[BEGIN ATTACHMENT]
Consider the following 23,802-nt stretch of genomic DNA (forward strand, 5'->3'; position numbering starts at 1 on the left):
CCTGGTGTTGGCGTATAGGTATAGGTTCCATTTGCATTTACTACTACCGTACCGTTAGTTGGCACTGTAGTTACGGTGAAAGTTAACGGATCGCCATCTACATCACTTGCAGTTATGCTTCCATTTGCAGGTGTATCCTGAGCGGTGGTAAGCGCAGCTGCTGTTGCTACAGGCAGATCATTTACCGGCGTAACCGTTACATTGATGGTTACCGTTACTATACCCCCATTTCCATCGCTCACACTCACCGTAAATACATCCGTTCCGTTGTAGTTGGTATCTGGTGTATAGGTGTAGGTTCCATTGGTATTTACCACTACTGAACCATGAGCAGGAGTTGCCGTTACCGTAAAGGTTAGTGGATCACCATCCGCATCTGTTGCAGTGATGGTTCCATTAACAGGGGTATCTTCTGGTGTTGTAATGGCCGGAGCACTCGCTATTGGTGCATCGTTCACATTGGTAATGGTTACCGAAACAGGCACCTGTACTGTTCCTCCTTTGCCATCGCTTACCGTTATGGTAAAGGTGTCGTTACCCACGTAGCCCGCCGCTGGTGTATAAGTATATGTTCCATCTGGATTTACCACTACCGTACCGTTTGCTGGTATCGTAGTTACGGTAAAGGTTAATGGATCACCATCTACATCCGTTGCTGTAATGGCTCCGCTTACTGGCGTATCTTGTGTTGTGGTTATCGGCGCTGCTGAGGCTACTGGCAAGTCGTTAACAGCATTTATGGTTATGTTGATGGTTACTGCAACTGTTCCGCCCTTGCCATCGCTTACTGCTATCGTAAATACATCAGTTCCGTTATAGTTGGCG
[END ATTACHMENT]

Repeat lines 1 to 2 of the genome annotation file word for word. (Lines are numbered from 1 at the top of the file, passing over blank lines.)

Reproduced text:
Consider the following 23,802-nt stretch of genomic DNA (forward strand, 5'->3'; position numbering starts at 1 on the left):
CCTGGTGTTGGCGTATAGGTATAGGTTCCATTTGCATTTACTACTACCGTACCGTTAGTTGGCACTGTAGTTACGGTGAAAGTTAACGGATCGCCATCTACATCACTTGCAGTTATGCTTCCATTTGCAGGTGTATCCTGAGCGGTGGTAAGCGCAGCTGCTGTTGCTACAGGCAGATCATTTACCGGCGTAACCGTTACATTGATGGTTACCGTTACTATACCCCCATTTCCATCGCTCACACTCACCGTAAATACATCCGTTCCGTTGTAGTTGGTATCTGGTGTATAGGTGTAGGTTCCATTGGTATTTACCACTACTGAACCATGAGCAGGAGTTGCCGTTACCGTAAAGGTTAGTGGATCACCATCCGCATCTGTTGCAGTGATGGTTCCATTAACAGGGGTATCTTCTGGTGTTGTAATGGCCGGAGCACTCGCTATTGGTGCATCGTTCACATTGGTAATGGTTACCGAAACAGGCACCTGTACTGTTCCTCCTTTGCCATCGCTTACCGTTATGGTAAAGGTGTCGTTACCCACGTAGCCCGCCGCTGGTGTATAAGTATATGTTCCATCTGGATTTACCACTACCGTACCGTTTGCTGGTATCGTAGTTACGGTAAAGGTTAATGGATCACCATCTACATCCGTTGCTGTAATGGCTCCGCTTACTGGCGTATCTTGTGTTGTGGTTATCGGCGCTGCTGAGGCTACTGGCAAGTCGTTAACAGCATTTATGGTTATGTTGATGGTTACTGCAACTGTTCCGCCCTTGCCATCGCTTACTGCTATCGTAAATACATCAGTTCCGTTATAGTTGGCG